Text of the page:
The cover of a recent reprint of Edna O’Brien’s landmark Irish novel, The Country Girls, makes it look like any number of chick lit novels: a pretty girl’s face, artfully shot in black and white: standard stuff. Yet it was the subject of controversy in its day, banned by the Irish censor on its publication in 1960 – copies of the book were burnt.
O’Brien’s lyrical coming-of-age tale committed the sin of depicting its female protagonist as an intelligent and sexual being. It’s a far spikier piece of writing than that identikit cover lets on.
Kate and Baba are village girls who have grown up together. They emerge from their rigid convent education itching to experience the world and leave together for life in Dublin.
Lisa Blair’s production, using O’Brien’s revised stage adaptation of her own novel, captures this sense of gentle rebellion and wonder. It’s full of delightful details – like the nuns who advise the girls to face south while changing into their nightgowns, lest they “surprise one another” – and moments of melancholy.
The soft-spoken Mr Gentleman, married and a good deal older, takes a shine to Kate; while her disappointment is inevitable it is no less painful and revelatory.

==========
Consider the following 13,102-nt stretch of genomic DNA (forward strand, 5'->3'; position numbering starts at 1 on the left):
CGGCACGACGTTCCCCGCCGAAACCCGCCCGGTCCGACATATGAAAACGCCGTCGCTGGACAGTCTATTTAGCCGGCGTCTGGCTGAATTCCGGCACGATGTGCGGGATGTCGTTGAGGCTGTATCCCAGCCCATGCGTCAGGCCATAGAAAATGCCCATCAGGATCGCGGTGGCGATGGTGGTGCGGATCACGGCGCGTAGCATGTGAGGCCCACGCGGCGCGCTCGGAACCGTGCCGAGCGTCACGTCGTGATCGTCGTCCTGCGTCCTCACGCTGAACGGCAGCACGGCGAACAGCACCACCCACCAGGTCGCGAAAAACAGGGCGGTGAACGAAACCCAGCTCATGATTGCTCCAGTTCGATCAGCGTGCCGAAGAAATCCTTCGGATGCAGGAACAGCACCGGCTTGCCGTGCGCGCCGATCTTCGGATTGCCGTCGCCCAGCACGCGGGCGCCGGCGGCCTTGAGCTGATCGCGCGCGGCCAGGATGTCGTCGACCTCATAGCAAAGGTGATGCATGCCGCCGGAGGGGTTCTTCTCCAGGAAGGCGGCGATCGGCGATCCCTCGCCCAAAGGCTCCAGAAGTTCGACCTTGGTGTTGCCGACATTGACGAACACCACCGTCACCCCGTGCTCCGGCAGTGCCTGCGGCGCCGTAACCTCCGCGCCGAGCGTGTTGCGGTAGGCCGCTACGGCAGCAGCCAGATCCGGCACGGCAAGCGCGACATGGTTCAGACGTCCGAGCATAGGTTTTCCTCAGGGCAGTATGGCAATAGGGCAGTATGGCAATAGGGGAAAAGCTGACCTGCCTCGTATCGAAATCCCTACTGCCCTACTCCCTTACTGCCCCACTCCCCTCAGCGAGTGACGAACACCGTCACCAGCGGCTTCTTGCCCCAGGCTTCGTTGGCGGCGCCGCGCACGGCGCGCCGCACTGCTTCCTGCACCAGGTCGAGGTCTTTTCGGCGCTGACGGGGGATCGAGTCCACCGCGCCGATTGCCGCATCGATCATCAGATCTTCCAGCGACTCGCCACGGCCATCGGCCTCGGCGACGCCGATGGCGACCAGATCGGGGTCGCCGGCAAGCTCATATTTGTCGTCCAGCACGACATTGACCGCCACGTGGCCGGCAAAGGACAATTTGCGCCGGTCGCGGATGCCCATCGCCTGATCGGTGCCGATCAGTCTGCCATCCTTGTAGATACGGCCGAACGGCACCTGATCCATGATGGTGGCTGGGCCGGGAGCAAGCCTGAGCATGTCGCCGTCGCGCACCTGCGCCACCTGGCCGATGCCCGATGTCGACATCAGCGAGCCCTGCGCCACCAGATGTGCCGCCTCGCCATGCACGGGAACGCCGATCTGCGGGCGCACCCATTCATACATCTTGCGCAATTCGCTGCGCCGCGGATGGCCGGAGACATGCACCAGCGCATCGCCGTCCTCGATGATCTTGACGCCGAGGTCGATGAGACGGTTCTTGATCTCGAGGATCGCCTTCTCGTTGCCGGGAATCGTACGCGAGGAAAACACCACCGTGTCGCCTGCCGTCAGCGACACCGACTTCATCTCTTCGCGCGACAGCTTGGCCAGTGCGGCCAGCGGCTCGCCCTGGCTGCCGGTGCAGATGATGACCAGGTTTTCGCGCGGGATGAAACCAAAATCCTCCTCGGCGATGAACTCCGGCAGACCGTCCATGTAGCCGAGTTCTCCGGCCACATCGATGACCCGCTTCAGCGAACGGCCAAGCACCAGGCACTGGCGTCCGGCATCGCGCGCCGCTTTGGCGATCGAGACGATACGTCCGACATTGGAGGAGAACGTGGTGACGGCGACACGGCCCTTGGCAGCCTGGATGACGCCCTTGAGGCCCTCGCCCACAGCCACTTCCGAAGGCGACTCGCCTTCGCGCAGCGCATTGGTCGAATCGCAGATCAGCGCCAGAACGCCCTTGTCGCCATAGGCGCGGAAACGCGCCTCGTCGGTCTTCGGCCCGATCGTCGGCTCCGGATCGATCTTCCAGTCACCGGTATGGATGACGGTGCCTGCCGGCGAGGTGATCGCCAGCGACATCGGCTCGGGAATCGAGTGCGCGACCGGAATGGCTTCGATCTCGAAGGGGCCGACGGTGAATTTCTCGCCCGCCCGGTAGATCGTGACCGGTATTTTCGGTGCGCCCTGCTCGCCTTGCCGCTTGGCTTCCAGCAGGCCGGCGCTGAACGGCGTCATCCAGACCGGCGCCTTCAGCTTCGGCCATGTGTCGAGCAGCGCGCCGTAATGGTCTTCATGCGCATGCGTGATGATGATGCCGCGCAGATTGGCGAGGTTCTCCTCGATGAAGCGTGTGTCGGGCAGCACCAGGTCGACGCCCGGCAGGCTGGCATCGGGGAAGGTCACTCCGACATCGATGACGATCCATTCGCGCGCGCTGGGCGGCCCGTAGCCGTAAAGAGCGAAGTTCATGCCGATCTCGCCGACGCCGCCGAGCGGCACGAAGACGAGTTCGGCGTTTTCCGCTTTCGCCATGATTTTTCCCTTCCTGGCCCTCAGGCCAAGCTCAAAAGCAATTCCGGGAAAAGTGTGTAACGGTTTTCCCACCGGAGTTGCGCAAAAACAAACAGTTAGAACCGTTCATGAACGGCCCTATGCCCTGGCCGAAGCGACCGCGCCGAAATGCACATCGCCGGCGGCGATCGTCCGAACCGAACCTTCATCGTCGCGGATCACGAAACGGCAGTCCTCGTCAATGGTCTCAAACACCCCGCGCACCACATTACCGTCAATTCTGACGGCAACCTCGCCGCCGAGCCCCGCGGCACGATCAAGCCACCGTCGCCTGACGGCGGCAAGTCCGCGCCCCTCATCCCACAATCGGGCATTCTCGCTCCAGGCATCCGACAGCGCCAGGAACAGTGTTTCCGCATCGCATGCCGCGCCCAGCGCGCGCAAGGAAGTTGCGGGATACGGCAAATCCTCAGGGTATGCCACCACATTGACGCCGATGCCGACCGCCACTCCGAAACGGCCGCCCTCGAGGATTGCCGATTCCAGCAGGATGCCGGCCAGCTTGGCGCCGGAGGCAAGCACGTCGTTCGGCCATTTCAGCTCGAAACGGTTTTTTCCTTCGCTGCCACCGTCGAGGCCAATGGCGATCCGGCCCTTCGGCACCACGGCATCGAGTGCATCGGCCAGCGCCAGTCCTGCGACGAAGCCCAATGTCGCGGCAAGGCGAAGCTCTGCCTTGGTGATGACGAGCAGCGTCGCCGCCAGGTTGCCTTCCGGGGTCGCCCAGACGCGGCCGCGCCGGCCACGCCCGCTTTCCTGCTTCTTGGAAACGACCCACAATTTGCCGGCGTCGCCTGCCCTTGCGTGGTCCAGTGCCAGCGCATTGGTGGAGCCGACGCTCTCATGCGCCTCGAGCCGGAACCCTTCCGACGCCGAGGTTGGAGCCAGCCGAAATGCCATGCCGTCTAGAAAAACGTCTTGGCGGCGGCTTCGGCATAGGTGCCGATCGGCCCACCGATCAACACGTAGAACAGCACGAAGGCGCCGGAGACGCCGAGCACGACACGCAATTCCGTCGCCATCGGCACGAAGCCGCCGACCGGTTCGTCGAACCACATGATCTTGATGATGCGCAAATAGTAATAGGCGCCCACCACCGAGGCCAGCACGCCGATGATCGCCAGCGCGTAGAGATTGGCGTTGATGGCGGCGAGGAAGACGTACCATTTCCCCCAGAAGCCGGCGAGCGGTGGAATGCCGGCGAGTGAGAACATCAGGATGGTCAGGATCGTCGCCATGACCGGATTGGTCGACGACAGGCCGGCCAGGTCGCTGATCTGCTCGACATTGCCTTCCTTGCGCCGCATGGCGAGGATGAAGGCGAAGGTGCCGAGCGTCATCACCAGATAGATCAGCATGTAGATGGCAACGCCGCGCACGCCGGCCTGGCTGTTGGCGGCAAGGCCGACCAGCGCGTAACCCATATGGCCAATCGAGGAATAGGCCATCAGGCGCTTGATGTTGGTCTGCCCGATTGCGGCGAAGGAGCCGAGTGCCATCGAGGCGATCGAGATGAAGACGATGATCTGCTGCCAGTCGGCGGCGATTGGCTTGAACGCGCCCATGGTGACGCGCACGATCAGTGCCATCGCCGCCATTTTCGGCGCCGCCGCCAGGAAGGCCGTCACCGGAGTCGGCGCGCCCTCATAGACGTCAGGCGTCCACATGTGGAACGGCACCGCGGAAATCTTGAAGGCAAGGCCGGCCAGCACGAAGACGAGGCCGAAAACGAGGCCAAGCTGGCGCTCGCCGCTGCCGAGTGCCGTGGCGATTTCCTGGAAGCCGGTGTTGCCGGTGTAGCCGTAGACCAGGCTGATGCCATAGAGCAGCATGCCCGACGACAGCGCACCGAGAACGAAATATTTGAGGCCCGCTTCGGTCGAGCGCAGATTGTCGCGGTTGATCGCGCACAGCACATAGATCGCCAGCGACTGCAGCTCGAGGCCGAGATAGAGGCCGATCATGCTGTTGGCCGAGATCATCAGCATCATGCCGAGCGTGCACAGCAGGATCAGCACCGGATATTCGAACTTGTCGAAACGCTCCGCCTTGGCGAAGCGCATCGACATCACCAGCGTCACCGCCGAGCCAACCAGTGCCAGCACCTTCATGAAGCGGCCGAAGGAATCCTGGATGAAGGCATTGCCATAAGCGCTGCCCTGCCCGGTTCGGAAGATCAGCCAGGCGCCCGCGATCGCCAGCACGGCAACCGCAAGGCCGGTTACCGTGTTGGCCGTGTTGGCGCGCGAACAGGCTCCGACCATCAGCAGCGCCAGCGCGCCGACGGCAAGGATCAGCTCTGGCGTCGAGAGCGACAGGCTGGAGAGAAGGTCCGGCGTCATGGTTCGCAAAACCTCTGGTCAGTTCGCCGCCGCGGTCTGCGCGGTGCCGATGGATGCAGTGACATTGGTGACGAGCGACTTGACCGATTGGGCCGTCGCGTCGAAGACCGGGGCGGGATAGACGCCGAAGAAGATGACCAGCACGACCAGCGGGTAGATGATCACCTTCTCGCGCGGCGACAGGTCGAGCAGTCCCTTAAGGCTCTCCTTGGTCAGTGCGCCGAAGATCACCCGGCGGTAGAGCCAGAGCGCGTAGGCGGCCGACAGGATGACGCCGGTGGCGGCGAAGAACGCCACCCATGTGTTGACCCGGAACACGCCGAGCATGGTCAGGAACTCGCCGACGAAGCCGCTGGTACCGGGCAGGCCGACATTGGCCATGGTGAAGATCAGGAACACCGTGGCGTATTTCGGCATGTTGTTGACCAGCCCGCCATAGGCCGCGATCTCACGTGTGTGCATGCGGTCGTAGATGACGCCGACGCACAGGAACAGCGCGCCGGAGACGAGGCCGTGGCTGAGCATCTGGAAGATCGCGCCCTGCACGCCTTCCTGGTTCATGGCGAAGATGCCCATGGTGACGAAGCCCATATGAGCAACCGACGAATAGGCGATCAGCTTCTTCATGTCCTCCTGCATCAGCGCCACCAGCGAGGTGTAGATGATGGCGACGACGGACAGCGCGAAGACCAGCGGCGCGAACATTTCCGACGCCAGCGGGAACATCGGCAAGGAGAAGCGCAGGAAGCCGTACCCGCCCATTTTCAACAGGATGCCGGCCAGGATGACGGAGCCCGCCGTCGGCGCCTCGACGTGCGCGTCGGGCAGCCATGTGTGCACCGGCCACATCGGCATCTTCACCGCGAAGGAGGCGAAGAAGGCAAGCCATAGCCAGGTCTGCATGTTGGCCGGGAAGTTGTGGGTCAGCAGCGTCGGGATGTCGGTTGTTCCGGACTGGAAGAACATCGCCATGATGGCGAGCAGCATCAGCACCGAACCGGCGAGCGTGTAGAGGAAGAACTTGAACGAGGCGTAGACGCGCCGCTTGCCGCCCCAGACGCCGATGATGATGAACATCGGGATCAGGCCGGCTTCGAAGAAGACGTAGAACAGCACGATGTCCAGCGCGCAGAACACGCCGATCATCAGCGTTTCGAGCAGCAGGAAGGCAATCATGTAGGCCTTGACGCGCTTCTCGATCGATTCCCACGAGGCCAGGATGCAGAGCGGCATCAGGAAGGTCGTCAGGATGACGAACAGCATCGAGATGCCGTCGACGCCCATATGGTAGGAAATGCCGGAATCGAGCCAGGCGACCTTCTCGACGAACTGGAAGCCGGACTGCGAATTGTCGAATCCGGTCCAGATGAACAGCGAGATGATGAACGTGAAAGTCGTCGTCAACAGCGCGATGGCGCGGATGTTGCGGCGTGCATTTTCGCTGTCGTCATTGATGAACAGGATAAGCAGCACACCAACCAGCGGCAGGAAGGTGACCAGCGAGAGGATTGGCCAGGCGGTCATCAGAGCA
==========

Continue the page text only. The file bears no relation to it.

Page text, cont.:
Grace Molony making her professional stage debut, is luminous as Kate. There’s a wonderful rapport between her and Genevieve Hulme-Beaman as the more confident Baba. Hulme-Beaman injects a wayward energy into the slightly stately production and her presence is missed when she’s not on stage. But Molony, in her quieter way, is no less captivating. She captures Kate’s shift from a bookish and callow, motherless girl to a young woman who understands something more of men, the world and her place in it.
Like too many page-to-stage adaptions, Blair’s production feels overly bitty. Some scenes could do with more room to breathe – including the moment when a couple of spivs try to get into the girls’ knickers – and there’s not much in the way of dramatic tension. Valery Schatz’s Mr Gentlemen is something of a void, albeit one with a silken tongue. Richard Kent’s mossed-stone set also better evokes the world the girls are running from than the world to which they’re running.
But while the production is a gentle, somewhat episodic and slow to warm up, it does get across something of the essence of the novel, the awakening of Kate, the making of her. The girls are charged with protecting their innocence. It is something that can be taken from them and if it is, they will pay the price. In this way it feels dismayingly resonant. In Molony, it has at its heart a young actor making her mark, and this feels entirely right.